Angolmois: Record of Mongol Invasion

Now this is an anime that I am really excited about.  Produced by NAZ this series will chronicle the first Mongol invasion of Japan.  There is only one episode out right now but from what I have seen this will be a pretty good blend of history and anime.  Right off the bat the name is a reference to Nostradamus, who predicted that the end of time will be brought about by the Angolmois.  This is believed to be an anagram for Mongolians and for the Japanese on Tsushima Island, an army of nearly 20,000 Mongolians and Koreans would be seen as the end of days.  Another word used in the anime that I was happy to hear was the use of Goryeo.  This was the name of the kingdom on the Korean peninsula that the Mongolians made a vassal state in 1270.  Goryeo would be the staging grounds for both of the Mongol invasions of Japan in 1270 and 1281.  I am really looking forward to how this anime will develop over the season and will definitely be writing about it again.

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Golden Kamuy – Battle for 203 Meter Hill

If there is one anime I hope you all have watched this past season it is Golden Kamuy.  This anime by Geno Studio game out in April and has really blown me away with its blend of history, action, and comedy.  There aren’t any spoilers so feel free to read this before watching the anime.  In fact, my reason for writing this should help you understand the motivation behind several of the characters.

So for those of you who have not read my Lime-iro Senkitan post, the Russo-Japanese war (1905-1905) was a war between Russia and Japan over controlling influence on mainland Asia.  The nexus of this war revolves around Port Arthur which was under the control of the Russians.  Japan launched a surprise naval attack on the port and later blockaded it.  This set the stage for the land battle to overtake the port.  The problem the Japanese ran into was that there were two hills overlooking the port that the Russians had heavily fortified.  These hills were (incorrectly) labeled 203 Meter Hill.  The Japanese had to take the hills before they could take the port.  The first Japanese assault on September 20th resulted in over 6,000 casualties and decimated the 3rd division.  It wasn’t until troops from the 7th division arrived that they tried another assault.  After extensive sapping and artillery, the newly arrived troops from the 7th were ordered to charge 203 Meter Hill with General Yamagata knowing that they would suffer incredible losses.  On December 5th the Japanese finally took control of 203 Meter Hill but the cost was high.  Almost the entire 7th division was lost in the assault.

So, for those of you who have seen the anime I hope this sheds some light on why the characters with ties to the 7th are motivated to do what they do.  For those of you who have not seen this amazing anime, keep this event in mind when watching.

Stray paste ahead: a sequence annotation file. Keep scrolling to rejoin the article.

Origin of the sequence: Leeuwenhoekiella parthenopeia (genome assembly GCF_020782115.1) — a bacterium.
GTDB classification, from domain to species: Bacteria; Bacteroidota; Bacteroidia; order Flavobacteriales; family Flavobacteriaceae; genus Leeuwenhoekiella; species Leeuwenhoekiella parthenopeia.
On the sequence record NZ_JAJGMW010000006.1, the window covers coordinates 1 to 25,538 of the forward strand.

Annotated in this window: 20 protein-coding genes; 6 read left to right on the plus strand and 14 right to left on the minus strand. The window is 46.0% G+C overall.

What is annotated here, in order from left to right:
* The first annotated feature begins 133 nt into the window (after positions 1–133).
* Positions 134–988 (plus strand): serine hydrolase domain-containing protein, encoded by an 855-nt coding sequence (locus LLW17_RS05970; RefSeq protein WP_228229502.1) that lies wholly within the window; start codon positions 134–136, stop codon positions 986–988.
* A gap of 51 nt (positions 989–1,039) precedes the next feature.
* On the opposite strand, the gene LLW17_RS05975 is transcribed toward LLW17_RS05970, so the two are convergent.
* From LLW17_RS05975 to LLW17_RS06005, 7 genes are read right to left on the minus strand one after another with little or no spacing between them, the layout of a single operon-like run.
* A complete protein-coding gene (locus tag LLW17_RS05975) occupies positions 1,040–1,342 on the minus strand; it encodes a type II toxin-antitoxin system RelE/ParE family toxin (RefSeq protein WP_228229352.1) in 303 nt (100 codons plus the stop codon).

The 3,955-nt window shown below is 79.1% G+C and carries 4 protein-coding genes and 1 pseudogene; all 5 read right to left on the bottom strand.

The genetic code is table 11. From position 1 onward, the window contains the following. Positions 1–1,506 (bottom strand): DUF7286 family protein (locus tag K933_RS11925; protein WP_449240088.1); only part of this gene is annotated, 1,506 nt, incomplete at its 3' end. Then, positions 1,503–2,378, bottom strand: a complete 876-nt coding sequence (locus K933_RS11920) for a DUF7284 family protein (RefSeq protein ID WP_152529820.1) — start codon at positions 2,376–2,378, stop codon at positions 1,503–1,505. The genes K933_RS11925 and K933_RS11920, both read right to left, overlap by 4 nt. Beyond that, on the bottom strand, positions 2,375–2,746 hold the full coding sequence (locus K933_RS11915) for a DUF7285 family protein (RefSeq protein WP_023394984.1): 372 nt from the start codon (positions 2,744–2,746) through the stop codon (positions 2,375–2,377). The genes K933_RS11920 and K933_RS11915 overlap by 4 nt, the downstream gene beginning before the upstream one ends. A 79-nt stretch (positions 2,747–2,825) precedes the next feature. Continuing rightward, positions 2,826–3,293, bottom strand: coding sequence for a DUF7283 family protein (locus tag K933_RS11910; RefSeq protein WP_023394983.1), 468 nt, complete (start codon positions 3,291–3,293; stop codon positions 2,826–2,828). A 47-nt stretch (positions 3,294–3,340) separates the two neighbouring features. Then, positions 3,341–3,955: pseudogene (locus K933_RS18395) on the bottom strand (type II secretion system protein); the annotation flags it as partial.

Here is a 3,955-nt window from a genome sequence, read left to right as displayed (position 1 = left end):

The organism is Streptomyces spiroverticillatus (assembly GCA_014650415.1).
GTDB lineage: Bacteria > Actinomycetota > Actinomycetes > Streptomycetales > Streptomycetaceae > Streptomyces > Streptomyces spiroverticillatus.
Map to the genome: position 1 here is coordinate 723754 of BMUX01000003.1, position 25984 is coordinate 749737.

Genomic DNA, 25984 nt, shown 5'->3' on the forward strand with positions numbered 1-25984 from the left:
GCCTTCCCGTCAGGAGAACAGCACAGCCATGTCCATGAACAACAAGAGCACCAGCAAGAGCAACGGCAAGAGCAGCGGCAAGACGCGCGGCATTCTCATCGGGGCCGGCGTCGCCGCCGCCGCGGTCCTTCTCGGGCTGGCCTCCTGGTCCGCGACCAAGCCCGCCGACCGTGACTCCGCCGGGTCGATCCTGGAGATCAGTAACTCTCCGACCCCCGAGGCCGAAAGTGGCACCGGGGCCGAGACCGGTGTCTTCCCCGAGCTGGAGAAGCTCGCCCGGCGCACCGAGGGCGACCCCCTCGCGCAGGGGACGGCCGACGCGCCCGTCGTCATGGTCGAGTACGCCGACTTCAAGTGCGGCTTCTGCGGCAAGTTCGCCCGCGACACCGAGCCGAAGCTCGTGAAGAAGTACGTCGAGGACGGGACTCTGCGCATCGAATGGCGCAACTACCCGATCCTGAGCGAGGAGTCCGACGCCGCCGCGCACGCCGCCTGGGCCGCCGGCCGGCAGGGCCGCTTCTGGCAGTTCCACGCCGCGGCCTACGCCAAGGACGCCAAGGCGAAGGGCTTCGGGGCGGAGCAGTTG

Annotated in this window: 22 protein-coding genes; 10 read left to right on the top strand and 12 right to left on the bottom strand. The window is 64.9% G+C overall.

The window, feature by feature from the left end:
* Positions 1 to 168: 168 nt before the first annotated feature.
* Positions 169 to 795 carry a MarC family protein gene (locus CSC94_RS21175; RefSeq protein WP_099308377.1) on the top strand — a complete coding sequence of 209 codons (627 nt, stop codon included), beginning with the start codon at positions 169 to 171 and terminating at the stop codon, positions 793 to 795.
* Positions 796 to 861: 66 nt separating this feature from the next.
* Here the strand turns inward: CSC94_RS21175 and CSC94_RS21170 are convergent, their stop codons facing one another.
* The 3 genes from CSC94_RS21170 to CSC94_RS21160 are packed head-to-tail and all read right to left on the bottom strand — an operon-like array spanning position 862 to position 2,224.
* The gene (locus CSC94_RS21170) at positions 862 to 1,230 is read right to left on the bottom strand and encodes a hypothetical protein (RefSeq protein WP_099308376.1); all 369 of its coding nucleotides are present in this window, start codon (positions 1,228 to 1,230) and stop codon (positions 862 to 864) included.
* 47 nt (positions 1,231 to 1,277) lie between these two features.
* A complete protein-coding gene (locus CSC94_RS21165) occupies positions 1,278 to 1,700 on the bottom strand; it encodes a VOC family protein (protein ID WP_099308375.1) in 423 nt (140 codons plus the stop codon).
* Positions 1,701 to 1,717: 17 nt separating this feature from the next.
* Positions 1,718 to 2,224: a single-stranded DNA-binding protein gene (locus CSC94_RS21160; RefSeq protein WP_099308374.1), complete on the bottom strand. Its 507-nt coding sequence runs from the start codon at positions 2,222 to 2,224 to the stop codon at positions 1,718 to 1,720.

Meow Meow Japanese History

So I came across the cutest Japanese history anime that I want to recommend to everyone called Meow Meow Japanese History.  Each episode is nine minutes long and covers different historical figures throughout Japanese history.  However the characters are all cute cats!  I was a little sceptic at first but after watching a few episodes I have to applaud the writers and animators for really capturing the little details without boring the audience.  In the first episode Himiko entrances everyone to stop fighting, an allusion to her use of witchcraft.  Later in the episode, she stops fighting amongst the cats again while basking under the sun, an allusion to her being a descendant of Amaterasu, the sun goddess.  In the Oda Nobunaga episode, Toyotomi Hideyoshi is portrayed as a monkey.  This is because Nobunaga’s nickname for Hideyoshi was little monkey.  Also in the Nobunaga episode, at the betrayal at Honno-ji, he is depicted as dancing in the fire.  This is because, while there is no actual account of Oda Nobunaga’s death and the body was never recovered, it is often portrayed in cinema and theater that Nobunaga performed the Atsumori before his death.  The Atsumori is a play about a young samurai who was killed in the Genpei War and Oda Nobunaga was known for performing this play for his comrades.  It is little touches like this that make me excited to watch the rest of Meow Meow Japanese History and I really encourage everyone else to give this anime a shot.

Space Battleship Yamato

While looking for new anime to watch this past week I came across an old classic, Star Blazers.  This anime originally aired in Japan as Space Battleship Yamato in 1974 in all its bell-bottomed, glory.  The anime takes place in an apocalyptic future where humanity’s only hope lies in the WWII era battleship Yamato that has been equipped with alien technology to travel through space in the hopes of getting the special Cosmo DNA to clean Earth of its radiation.  While the protagonists go through their weekly hijinks on their trek across the galaxy, the real star of the show is the battleship Yamato.

The Imperial Japanese Navy battleship Yamato was the heaviest and most armed battleship ever constructed, commissioned on December 16th 1941, just one week after the attack on Pearl Harbor.  She had nine 46 cm (18.1 in) Type 94 main guns which were the largest guns ever put on a boat and displaced over 72,800 tonnes.  However her sheer size required massive amounts of fuel to keep her moving and since fuel shortages were always an issue for the Japanese navy this hindered the deployment of the Yamato and her sister ship the Musashi. The only time the Yamato fired her guns was in the battle of Leyte Gulf.  However, the Japanese fleet turned back thinking they were fighting the entire US Navy carrier group and not the light escort carrier group they were actually engaged with.